[rəʊld] or [rold]
(adj.) uttered with a trill; 'she used rolling r's as in Spanish' .
Typist: Sadie--From WordNet
(imp. & p. p.) of Roll
- There was a fine gentle wind, and Mr. Pickwick's hat rolled sportively before it. Charles Dickens. The Pickwick Papers.
- Tears rolled silently down Rosamond's cheeks; she just pressed her handkerchief against them, and stood looking at the large vase on the mantel-piece. George Eliot. Middlemarch.
- He experimented with bundles of iron wires variously insulated, also with sheet-iron rolled cylindrically and covered with iron wire wound concentrically. Frank Lewis Dyer. Edison, His Life and Inventions.
- Piani picked up Aymo's cap where it had rolled down the embankment and put it over his face. Ernest Hemingway. A Farewell To Arms.
- Brian de Bois-Guilbert rolled on the field, encumbered with the stirrup, from which he was unable to draw his foot. Walter Scott. Ivanhoe.
- A weight rolled off her. D. H. Lawrence. Women in Love .
- His loose eyes rolled frightfully--not in terror, but in exultation. Wilkie Collins. The Moonstone.
- The door closed, and the carriage rolled softly through the snow; and back returned the Countess, pensive and anxious. Charlotte Bronte. Villette.
- Large tears trembled in her eyes and rolled down her cheeks. Charlotte Bronte. Shirley.
- Not before the eighteenth century do we find rolled sheet iron (1728) and rolled rods and bars (1783). H. G. Wells. The Outline of History_Being a Plain History of Life and Mankind.
- They projected so far, and they rolled about so loosely, that you wondered uneasily why they remained in their sockets. Wilkie Collins. The Moonstone.
- His eyes rolled in his head; I was strangling him, I think. Charlotte Bronte. Shirley.
- I fear the kitten has rolled it away, said the tiny old lady, involuntarily continuing her beaver-like notes. George Eliot. Middlemarch.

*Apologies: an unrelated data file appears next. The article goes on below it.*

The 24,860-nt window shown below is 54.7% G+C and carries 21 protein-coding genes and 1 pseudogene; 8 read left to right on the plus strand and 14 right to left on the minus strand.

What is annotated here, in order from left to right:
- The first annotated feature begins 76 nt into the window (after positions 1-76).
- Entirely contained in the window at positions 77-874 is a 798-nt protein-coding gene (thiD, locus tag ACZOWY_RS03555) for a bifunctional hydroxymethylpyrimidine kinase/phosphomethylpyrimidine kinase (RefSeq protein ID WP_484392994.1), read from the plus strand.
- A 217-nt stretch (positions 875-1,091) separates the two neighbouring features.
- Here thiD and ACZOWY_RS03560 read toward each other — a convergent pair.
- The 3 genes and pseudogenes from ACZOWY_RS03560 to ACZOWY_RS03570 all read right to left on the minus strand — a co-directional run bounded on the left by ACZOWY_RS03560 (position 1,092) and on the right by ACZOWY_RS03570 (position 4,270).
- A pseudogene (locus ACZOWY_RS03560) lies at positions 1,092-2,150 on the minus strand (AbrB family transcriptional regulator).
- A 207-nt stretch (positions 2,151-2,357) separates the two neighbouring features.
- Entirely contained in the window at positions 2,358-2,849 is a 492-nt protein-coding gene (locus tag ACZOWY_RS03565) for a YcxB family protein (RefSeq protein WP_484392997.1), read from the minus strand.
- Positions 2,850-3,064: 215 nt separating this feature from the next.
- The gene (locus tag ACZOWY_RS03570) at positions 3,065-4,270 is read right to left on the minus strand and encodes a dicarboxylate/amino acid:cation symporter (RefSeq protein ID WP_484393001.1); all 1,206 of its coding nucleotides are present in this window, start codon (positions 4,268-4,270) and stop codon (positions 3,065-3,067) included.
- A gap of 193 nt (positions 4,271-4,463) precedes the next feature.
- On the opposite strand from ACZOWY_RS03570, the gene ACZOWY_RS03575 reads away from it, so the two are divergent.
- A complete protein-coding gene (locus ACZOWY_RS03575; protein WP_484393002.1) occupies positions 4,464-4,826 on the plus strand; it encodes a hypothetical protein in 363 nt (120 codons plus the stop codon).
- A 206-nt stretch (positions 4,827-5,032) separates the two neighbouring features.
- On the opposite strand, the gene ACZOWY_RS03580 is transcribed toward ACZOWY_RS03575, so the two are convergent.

- This made such a very miserable piece of business of it, that I rolled myself up in a corner of the counterpane, and cried myself to sleep. Charles Dickens. David Copperfield.
- He further gave me leave to get into the inside, as the vehicle was empty: I entered, was shut in, and it rolled on its way. Charlotte Bronte. Jane Eyre.
- I wish Glowry was choked with her Man of Sin and her Battle of Armageddon, cried the other, and the carriage rolled away over Putney Bridge. William Makepeace Thackeray. Vanity Fair.
- Victor and vanquished rolled limp and lifeless upon the moss, a huge mass of torn and bloody flesh. Edgar Rice Burroughs. A Princess of Mars.
- Mr. Ben Allen's hat rolled down the steps immediately afterwards, and Mr. Ben Allen's body followed it directly. Charles Dickens. The Pickwick Papers.
- Earth, gray with age, shall hear the strain Which o’er her childhood rolled; For her the morning stars again Shall sing their song of old. Edward W. Byrn. The Progress of Invention in the Nineteenth Century.
- Occasionally an ember rolled off the bank, and dropped with a hiss into the pool. Thomas Hardy. The Return of the Native.
- A dozen dead and dying men rolled hither and thither upon the pitching deck, the living intermingled with the dead. Edgar Rice Burroughs. Tarzan of the Apes.
- In spite of Rosamond's self-control a tear fell silently and rolled over her lips. George Eliot. Middlemarch.
- Instead of these articles being made of sheets of rolled copper and silver, a silver plate of any desired thickness is applied to the base metal by electricity. Various. The Wonder Book of Knowledge.
- Considerable skill is required to do this, as all the joints and seams must be rolled down smooth and firm to ensure a solid boot or shoe. Various. The Wonder Book of Knowledge.
- Did an elderly gentleman essay to stop the progress of the ball, it rolled between his legs or slipped between his fingers. Charles Dickens. The Pickwick Papers.
- The child lay panting on her pillows, as one exhausted,--the large clear eyes rolled up and fixed. Harriet Beecher Stowe. Uncle Tom's Cabin.
- Anselmo was already asleep in a corner, rolled in his blanket and his cape, not even his nose showing. Hemingway, Ernest. For Whom The Bell Tolls.
- The place in front was littered with straw where the vans had been laden and rolled off. William Makepeace Thackeray. Vanity Fair.
- St. Clare was a good deal affected at the sight of it; the little book had been rolled in a long strip of black crape, torn from the funeral weeds. Harriet Beecher Stowe. Uncle Tom's Cabin.
- To the best of my belief, they were rolled up. Arthur Conan Doyle. The Return of Sherlock Holmes.